US volleyball player will miss Olympics after positive Covid test

Covid-19 patients get treatment in an emergency tent at Bekasi General Hospital on July 18 in Bekasi, Indonesia.
Covid-19 patients get treatment in an emergency tent at Bekasi General Hospital on July 18 in Bekasi, Indonesia. (Oscar Siagian/Getty Images)

For much of last year, it seemed like Indonesia had managed to keep its Covid-19 outbreak largely under control.

Now, the island nation – home to about 270 million people – has become Asia’s new epicenter of the pandemic, reporting more daily cases and deaths than hard-hit India as a devastating second wave rips through the archipelago.

With tens of thousands of infections being recorded daily, experts say the country’s health care system could be pushed to the brink of disaster if the spread of the virus continues unabated.

Infections started rising toward the end of May, following the Eid Al-Fitr holidays to mark the end of the Islamic fasting month – and soon grew exponentially.

According to health experts, the crisis is being fueled by the spread of the more infectious Delta variant, first identified in India.

“Every day we are seeing this Delta variant driving Indonesia closer to the edge of a Covid-19 catastrophe,” Jan Gelfand, head of the Indonesian delegation of the International Federation of Red Cross and Red Crescent Societies (IFRC), said in late June.

Experts have blamed the government for its slow response in not implementing strict lockdowns last year after cases were first reported in the country, and its alleged failure to invest in efficient testing and tracing systems.

As of July 20, Indonesia had recorded nearly 3 million total cases and more than 76,000 deaths, according to data from Johns Hopkins University. But experts fear the figures underestimate the real spread in the country due to a lack of testing.

A World Health Organization (WHO) report in July said inadequate testing continues to be a problem, with more than 50% of provinces reporting a testing rate below the recommended benchmark.

“Without appropriate testing, many provinces are unable to isolate confirmed cases on time,” the report said.

Indonesia’s Health Minister Budi Gunadi Sadikin told CNN in early July that authorities at first did not realize how quickly the virus had been spreading during this latest wave.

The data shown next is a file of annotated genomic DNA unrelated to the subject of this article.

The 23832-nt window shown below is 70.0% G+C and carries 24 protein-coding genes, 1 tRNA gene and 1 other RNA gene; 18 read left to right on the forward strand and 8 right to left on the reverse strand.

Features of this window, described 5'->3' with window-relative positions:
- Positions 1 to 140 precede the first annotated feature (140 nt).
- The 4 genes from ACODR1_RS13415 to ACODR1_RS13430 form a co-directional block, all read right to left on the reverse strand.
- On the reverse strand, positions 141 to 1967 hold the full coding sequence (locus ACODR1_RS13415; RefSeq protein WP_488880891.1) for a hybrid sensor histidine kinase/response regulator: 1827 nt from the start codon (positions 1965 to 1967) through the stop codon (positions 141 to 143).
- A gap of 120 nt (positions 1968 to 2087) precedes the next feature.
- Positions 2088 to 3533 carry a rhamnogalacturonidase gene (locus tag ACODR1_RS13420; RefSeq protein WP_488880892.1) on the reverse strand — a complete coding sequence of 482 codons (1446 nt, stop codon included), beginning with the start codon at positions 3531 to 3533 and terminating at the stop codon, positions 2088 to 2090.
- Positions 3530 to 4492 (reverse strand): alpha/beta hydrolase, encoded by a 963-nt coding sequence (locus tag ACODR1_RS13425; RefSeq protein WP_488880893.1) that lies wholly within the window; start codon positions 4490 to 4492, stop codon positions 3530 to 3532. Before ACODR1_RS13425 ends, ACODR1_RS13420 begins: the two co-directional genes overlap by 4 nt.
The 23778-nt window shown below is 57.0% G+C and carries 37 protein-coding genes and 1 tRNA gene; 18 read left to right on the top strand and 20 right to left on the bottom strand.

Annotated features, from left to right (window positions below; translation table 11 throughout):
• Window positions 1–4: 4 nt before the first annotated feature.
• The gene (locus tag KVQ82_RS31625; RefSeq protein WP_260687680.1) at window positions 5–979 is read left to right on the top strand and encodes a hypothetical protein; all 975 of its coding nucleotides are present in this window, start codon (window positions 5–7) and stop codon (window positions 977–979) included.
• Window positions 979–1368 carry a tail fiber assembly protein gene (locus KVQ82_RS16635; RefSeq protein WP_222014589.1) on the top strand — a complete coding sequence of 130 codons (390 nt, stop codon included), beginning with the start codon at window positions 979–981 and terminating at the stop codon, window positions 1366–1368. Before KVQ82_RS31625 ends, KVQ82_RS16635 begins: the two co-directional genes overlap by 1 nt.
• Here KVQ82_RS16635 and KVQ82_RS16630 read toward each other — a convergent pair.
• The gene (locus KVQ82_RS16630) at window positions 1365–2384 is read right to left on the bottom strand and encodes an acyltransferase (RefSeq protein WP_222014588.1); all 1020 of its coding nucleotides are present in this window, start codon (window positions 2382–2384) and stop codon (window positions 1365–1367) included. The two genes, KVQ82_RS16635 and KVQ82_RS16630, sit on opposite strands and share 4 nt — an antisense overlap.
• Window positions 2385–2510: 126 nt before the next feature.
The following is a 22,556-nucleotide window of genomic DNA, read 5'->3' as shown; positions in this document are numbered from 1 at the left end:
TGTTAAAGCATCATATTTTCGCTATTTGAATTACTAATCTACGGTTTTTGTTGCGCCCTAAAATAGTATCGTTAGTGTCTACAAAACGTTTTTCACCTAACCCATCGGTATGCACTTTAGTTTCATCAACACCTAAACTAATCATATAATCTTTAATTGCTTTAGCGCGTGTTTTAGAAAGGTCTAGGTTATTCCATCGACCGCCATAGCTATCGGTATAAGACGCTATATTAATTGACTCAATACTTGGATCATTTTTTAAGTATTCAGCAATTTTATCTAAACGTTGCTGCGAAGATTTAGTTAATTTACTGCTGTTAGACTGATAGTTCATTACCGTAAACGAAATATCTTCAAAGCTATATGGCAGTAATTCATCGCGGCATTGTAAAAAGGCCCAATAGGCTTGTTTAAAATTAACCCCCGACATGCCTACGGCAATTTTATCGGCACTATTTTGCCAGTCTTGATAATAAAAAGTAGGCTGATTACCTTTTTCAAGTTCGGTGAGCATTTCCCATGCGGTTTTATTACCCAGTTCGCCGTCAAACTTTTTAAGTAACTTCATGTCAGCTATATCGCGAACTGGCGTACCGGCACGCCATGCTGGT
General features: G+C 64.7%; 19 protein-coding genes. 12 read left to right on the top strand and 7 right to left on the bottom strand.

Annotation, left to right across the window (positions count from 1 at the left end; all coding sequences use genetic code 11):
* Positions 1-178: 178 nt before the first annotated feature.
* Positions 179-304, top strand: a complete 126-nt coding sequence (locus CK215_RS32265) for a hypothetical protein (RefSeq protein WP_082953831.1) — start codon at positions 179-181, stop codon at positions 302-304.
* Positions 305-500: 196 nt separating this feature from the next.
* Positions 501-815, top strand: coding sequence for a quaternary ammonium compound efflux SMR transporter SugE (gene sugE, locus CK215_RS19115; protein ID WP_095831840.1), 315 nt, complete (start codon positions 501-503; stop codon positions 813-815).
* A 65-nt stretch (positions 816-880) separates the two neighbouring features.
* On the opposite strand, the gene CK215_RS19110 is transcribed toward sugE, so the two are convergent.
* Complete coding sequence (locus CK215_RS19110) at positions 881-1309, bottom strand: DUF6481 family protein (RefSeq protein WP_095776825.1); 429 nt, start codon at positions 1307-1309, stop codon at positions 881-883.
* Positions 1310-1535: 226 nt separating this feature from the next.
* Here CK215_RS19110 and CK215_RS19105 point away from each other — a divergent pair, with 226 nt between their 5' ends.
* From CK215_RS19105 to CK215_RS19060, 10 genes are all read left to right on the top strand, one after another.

The islands of Java and Bali were placed under emergency lockdown on July 3 along with other cities across the archipelago. Domestic travel is not restricted, though it is dependent on a negative Covid-19 test.

On July 20, Indonesia extended Covid-19 restrictions to July 25.

Usually busy streets in downtown Jakarta on July 15, 2021, as the highly infectious Delta variant rips across Indonesia

The second wave has affected every age group, according to experts. However, the number of children dying from the virus in Indonesia has quadrupled in recent weeks, according to the country’s pediatric society.

More than 550 children have died since the start of the pandemic – about 27% of whom died in the first few weeks of July.

Parents often mistake the symptoms for a common cold and don’t get children tested, according to Aman B. Pulungan, president of the Indonesian Society of Paediatrics.

“When they realize this is Covid-19, the condition is already bad,” Aman said. “When they take the children to the hospital, sometimes we do not have enough time to save the children. This is happening a lot.”

Frontline workers have also been affected by the surge. In early July, more than 350 doctors and medical workers in Java caught Covid-19 despite being vaccinated with Chinese-made Sinovac. Most of the workers were asymptomatic and self-isolating at home, but dozens were hospitalized with high fevers and falling oxygen-saturation levels.

Read more about the Covid-19 crisis in Indonesia here.

CNN’s Amy Sood contributed reporting.